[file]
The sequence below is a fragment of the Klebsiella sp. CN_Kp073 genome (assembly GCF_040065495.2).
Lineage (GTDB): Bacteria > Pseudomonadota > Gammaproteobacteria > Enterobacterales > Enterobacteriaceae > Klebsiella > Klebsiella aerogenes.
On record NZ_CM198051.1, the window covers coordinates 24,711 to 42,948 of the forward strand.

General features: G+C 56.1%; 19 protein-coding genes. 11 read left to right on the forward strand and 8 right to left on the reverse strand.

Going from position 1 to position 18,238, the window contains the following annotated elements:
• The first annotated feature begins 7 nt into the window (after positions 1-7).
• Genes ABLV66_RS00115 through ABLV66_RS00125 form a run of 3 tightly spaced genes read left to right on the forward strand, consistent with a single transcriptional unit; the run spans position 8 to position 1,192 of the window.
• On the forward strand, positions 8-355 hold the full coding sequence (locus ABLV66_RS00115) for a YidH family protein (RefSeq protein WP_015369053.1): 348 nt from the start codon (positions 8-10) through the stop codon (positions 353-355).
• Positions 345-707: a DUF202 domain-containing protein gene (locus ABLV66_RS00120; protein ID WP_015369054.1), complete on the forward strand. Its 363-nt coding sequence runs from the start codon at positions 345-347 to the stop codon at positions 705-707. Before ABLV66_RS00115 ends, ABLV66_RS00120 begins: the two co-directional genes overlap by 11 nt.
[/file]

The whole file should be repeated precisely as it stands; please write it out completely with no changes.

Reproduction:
The sequence below is a fragment of the Klebsiella sp. CN_Kp073 genome (assembly GCF_040065495.2).
Lineage (GTDB): Bacteria > Pseudomonadota > Gammaproteobacteria > Enterobacterales > Enterobacteriaceae > Klebsiella > Klebsiella aerogenes.
On record NZ_CM198051.1, the window covers coordinates 24,711 to 42,948 of the forward strand.

General features: G+C 56.1%; 19 protein-coding genes. 11 read left to right on the forward strand and 8 right to left on the reverse strand.

Going from position 1 to position 18,238, the window contains the following annotated elements:
• The first annotated feature begins 7 nt into the window (after positions 1-7).
• Genes ABLV66_RS00115 through ABLV66_RS00125 form a run of 3 tightly spaced genes read left to right on the forward strand, consistent with a single transcriptional unit; the run spans position 8 to position 1,192 of the window.
• On the forward strand, positions 8-355 hold the full coding sequence (locus ABLV66_RS00115) for a YidH family protein (RefSeq protein WP_015369053.1): 348 nt from the start codon (positions 8-10) through the stop codon (positions 353-355).
• Positions 345-707: a DUF202 domain-containing protein gene (locus ABLV66_RS00120; protein ID WP_015369054.1), complete on the forward strand. Its 363-nt coding sequence runs from the start codon at positions 345-347 to the stop codon at positions 705-707. Before ABLV66_RS00115 ends, ABLV66_RS00120 begins: the two co-directional genes overlap by 11 nt.